Fennel is a highly aromatic and flavorful herb with culinary and medicinal uses, and is one of the primary ingredients of absinthe. Florence fennel or finocchio is a selection with a swollen, bulb like stem base that is used as a vegetable. Fennel is used as a food plant by the larvae of some Lepidoptera species including the Mouse Moth and the Anise Swallowtail. Fennel yields both an herb and a spice. All plant parts are edible: roots, stalks and leaves, with the spice coming from the dried seeds. A native to the Mediterranean, Fennel is an ancient and common plant known to the ancient Greeks and spread throughout Europe by Imperial Rome.

Fennel is also grown in India, the Orient, Australia, South America and has become naturalized in the US. Fennel has been called the “Meeting’ Seed” by the Puritans who would chew it during their long church services. The name derives from the Latin foeniculum, meaning “Little Hay”. Fennel is a versatile vegetable that plays an important role in the food culture of many European nations, especially in France and Italy. Its esteemed reputation dates back to the earliest times and is reflected in its mythological traditions.

Recognized Remedial Properties of Fennel

Fennel is carminative, a weak diuretic and mild stimulant. The oil is added to purgative medication to prevent intestinal colic. Fennel was once used to stimulate lactation. It allays hunger and was thought to be a cure for obesity in Renaissance Europe. It should not be used in high dosages as it causes muscular spasms and hallucinations. Fennel has been used as a wash for eyestrain and irritations. Chinese and Hindus used it as a snake bite remedy. The major constituents of Fennel, which include the terpenoid anethole, are found in the volatile oil.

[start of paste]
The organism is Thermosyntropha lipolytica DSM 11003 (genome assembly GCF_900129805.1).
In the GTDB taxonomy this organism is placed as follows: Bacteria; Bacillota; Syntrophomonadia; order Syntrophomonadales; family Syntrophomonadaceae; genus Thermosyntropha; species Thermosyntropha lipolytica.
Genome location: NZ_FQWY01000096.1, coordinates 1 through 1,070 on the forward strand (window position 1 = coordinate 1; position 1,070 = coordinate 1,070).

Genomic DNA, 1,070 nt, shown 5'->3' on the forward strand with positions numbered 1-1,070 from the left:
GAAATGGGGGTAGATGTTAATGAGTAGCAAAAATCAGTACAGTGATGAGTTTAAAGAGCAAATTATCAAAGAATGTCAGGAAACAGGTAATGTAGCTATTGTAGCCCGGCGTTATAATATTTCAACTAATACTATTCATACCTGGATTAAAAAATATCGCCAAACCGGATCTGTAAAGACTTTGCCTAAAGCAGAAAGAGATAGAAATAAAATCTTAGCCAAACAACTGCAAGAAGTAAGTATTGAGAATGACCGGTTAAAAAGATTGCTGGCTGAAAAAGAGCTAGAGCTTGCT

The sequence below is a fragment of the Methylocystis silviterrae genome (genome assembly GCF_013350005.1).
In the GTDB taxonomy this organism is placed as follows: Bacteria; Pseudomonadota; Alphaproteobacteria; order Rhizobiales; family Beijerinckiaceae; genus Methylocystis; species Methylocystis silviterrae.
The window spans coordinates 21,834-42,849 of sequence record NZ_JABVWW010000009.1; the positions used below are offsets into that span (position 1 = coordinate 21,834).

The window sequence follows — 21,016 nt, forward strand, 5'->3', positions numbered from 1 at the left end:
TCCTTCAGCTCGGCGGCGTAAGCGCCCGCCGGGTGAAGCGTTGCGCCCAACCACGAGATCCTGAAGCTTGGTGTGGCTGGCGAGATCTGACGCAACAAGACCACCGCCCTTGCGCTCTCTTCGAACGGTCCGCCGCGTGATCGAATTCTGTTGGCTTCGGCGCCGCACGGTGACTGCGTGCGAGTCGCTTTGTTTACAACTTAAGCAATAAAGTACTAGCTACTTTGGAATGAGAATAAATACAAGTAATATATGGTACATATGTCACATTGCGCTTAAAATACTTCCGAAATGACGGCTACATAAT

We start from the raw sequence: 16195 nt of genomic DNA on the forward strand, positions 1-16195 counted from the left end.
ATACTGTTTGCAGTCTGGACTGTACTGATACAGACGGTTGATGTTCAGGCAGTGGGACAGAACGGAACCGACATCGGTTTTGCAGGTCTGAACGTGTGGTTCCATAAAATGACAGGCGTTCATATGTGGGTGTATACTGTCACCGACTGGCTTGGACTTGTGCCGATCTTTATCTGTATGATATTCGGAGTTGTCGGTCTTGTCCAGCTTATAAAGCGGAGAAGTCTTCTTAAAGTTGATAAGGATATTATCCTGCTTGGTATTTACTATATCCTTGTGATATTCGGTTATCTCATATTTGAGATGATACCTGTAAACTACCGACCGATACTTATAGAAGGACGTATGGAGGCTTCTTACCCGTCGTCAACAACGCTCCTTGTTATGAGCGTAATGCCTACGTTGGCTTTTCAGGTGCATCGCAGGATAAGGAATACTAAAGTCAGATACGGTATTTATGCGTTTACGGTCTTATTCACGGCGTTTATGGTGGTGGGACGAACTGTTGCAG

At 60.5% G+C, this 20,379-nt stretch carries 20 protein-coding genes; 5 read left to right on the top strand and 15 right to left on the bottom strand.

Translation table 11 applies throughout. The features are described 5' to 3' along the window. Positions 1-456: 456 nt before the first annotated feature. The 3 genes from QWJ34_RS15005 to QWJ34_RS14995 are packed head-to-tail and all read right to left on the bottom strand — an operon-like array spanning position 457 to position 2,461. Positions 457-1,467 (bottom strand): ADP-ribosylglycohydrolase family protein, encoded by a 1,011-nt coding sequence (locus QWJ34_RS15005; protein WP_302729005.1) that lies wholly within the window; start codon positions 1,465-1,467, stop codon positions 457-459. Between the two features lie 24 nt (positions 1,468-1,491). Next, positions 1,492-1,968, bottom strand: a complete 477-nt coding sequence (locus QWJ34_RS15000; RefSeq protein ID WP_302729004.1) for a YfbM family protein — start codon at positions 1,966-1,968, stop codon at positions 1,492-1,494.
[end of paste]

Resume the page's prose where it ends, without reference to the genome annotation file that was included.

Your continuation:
Anethole and other terpenoids inhibit spasms in smooth muscles, such as those in the intestinal tract, and this is thought to contribute to fennel’s use as a gas relieving and gastrointestinal tract cramp relieving agent. Related compounds to anethole may have mild estrogenic actions, although this has not been proven in humans. Fennel is also thought to possess diuretic that is increase in urine production, choleretic that is increase in production of bile, pain reducing, fever reducing, and anti microbial actions. The seeds are used as a flavoring agent in many herbal medicines, and to help disperse flatulence. The seeds, and roots, also help to open obstructions of the liver, spleen and gall bladder, and to ease painful swellings, in addition to helping with yellow jaundice, the gout and occasional cramps.

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Fennel Specification Details

  • Moisture: 6.30 %
  • Protein: 9.5 %
  • Fat: 10 %
  • Crude fiber: 18.5 %
  • Carbohydrates: 42.3 %
  • Total ash: 13.4 %
  • Calcium: 1.3 %
  • Phosphorus: 0.48 %
  • Iron: 0.01 %
  • Sodium: 0.09 %
  • Potassium: 1.7 %
  • Vitamin B1:9.41 mg/100 g.
  • Vitamin B2:0.36 mg/100 g.
  • Niacin: 6.0 mg/100 g.
  • Vitamin C (ascorbic acid):12.0 mg/100 g.
  • Vitamin A: 1040 I.U. /100 g.
  • Calorific value: 370 calories/100 g.

The above composition may not be applicable to all types of samples. It may vary considerably depending on various factors. Fennel seeds also contain 9.0 to 13 % fixed oil. The components of fatty acids of the oil are:

  • Palmitic: 4 %
  • Oleic: 22 %
  • Linoleic: 14 %
  • Petroselinic: 60 %.

The oil has Saponification value of 181.2, Iodine value of 99 and Unsaponifiable matter of 3.68 %. The plant is pleasantly aromatic and is used as a potherb. The leaves are used in fish sauce and for garnishing; leaf stalks are used in salad. Dried fruits of fennel have a fragrant odor and a pleasant aromatic taste. Fennel are used for flavoring soups, meat dishes, sauces, liquors, pickles, and bakery products.

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